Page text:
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A Deal Aims To Reopen LAUSD Campuses By April. Here’s What You Need To Know

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School zone traffic signs near Mariposa-Nabi Primary School in Koreatown. (Chava Sanchez/LAist)
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We told you last night that a deal was close to bringing Los Angeles Unified students back to their school campuses, potentially as early as next month.

Today, we finally got a look at the details of the agreement between LAUSD officials and United Teachers Los Angeles — and we also know a little about what’s not in the deal. Some highlights:

WHAT ELEMENTARY SCHOOL WILL BE LIKE

When LAUSD elementary school campuses reopen — the district’s hoping this happens by April 19 — most students will spend half the day with their teachers in hybrid, in-person instruction: either three hours in the morning, or three hours in the afternoon.

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At a press conference Wednesday, Superintendent Austin Beutner confirmed that elementary schools will have adults on campus to provide activities for students if they must remain on campus for the full day.

The agreement calls for classroom cleanings in the hour between the morning and afternoon cohorts of students.

WHAT MIDDLE AND HIGH SCHOOL WILL BE LIKE

Middle- and high schoolers will report to school every other day. While these older students will stay on campus for a full six-hour day, they won’t be moving between classes like in a normal middle or high school.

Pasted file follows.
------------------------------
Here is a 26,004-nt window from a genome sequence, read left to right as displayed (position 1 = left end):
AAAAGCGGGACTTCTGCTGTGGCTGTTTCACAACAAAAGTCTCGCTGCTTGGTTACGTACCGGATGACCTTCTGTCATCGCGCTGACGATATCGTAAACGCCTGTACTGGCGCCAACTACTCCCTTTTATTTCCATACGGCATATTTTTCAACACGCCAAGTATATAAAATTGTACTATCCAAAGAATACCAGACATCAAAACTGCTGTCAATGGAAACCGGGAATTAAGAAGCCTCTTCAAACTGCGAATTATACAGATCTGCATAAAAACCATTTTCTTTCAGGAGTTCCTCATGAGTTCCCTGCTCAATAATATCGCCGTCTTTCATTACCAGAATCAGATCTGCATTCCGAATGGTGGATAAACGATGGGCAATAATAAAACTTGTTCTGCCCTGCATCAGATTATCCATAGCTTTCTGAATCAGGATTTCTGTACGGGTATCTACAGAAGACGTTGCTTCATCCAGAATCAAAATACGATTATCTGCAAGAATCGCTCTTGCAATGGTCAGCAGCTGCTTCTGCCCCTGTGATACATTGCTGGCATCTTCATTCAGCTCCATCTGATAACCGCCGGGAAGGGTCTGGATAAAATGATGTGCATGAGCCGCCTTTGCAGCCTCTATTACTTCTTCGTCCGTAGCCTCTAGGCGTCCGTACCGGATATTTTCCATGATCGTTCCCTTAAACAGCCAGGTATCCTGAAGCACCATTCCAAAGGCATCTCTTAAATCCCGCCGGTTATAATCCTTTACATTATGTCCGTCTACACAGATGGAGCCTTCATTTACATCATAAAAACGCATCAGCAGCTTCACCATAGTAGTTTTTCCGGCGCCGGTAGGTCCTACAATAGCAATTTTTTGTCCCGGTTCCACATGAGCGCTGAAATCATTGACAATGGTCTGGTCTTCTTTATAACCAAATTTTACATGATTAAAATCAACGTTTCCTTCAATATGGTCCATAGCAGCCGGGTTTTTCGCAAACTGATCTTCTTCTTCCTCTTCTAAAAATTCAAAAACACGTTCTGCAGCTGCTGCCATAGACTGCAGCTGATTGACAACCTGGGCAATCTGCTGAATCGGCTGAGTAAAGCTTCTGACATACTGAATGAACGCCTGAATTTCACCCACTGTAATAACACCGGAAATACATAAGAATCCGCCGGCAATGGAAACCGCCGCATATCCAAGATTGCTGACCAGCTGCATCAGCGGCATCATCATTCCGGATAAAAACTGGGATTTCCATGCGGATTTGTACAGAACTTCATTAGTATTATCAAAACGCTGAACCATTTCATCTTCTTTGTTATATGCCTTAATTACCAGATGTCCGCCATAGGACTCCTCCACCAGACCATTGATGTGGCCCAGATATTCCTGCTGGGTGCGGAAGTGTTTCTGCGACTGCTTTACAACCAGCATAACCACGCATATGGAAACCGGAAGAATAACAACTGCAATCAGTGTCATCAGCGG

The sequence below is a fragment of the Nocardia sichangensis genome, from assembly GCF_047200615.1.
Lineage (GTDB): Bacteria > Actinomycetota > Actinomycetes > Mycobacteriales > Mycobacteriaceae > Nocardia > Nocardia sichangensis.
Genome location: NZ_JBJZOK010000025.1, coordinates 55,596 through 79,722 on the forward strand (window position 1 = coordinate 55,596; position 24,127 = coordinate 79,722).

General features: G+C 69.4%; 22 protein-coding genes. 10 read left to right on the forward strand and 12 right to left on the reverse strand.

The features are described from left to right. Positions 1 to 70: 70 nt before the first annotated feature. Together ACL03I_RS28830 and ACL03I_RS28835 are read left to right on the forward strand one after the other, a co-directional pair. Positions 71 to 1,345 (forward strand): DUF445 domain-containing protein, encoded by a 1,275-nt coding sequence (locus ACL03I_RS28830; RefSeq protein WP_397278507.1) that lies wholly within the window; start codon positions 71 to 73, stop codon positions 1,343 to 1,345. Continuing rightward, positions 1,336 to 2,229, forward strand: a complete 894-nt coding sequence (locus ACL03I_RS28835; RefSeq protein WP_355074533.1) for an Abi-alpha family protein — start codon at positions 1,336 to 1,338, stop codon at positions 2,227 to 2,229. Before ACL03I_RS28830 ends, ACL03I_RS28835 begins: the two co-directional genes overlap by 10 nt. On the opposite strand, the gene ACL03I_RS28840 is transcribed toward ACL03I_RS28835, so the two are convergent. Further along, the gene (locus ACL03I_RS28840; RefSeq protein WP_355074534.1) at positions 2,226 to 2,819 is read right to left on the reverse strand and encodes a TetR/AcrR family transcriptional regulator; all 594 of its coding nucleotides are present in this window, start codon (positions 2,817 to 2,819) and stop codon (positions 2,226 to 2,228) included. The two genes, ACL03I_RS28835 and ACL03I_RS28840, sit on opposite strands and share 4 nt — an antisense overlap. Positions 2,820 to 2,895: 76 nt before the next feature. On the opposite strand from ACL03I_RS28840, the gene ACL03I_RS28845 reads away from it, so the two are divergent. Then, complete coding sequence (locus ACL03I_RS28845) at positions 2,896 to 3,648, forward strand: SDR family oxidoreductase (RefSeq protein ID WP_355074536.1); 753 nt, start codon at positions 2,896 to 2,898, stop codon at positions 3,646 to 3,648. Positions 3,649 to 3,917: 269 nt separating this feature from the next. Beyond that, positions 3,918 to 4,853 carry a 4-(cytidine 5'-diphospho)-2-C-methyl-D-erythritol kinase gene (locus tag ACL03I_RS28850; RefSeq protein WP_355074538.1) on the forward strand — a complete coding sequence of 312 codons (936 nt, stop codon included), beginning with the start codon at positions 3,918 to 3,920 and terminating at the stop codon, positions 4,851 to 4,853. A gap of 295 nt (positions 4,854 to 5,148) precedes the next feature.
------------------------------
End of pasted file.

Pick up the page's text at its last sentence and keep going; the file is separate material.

Students will spend most of their day in the classroom of their advisory teacher — what we used to call “homeroom” teacher — but still attending classes via Zoom.

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The plan is already raising eyebrows and eliciting mixed reactions from parents and students. But Beutner said the difficulties of redoing a middle- or high school’s master schedule while also following health guidelines proved too much to overcome:

If you want to see how the day will break down, hour-by-hour, find the schedules in the agreement here.

WHAT’S NOT IN THE DEAL

UTLA’s chief negotiator, Arlene Inouye, confirmed this agreement does not cover what the return to class will look like for special education students.

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She said the bargaining teams wanted to set a “baseline” for what the return to campuses will look like for non-special education students before setting terms for the roughly 13% of LAUSD students with identified special needsan identified disability.

Inouye was confident that an agreement will be in place well before students return.

MORE ABOUT THE SAFETY STANDARDS AND CLEANING REGIMEN

These will include the vaccination of all school staff "to the best of the District's ability," and COVID-19 testing for students and staff returning to class. Other requirements will include physical distancing and masks, and daily disinfecting of classrooms, bathrooms and workspaces. More details here.

READ MORE:

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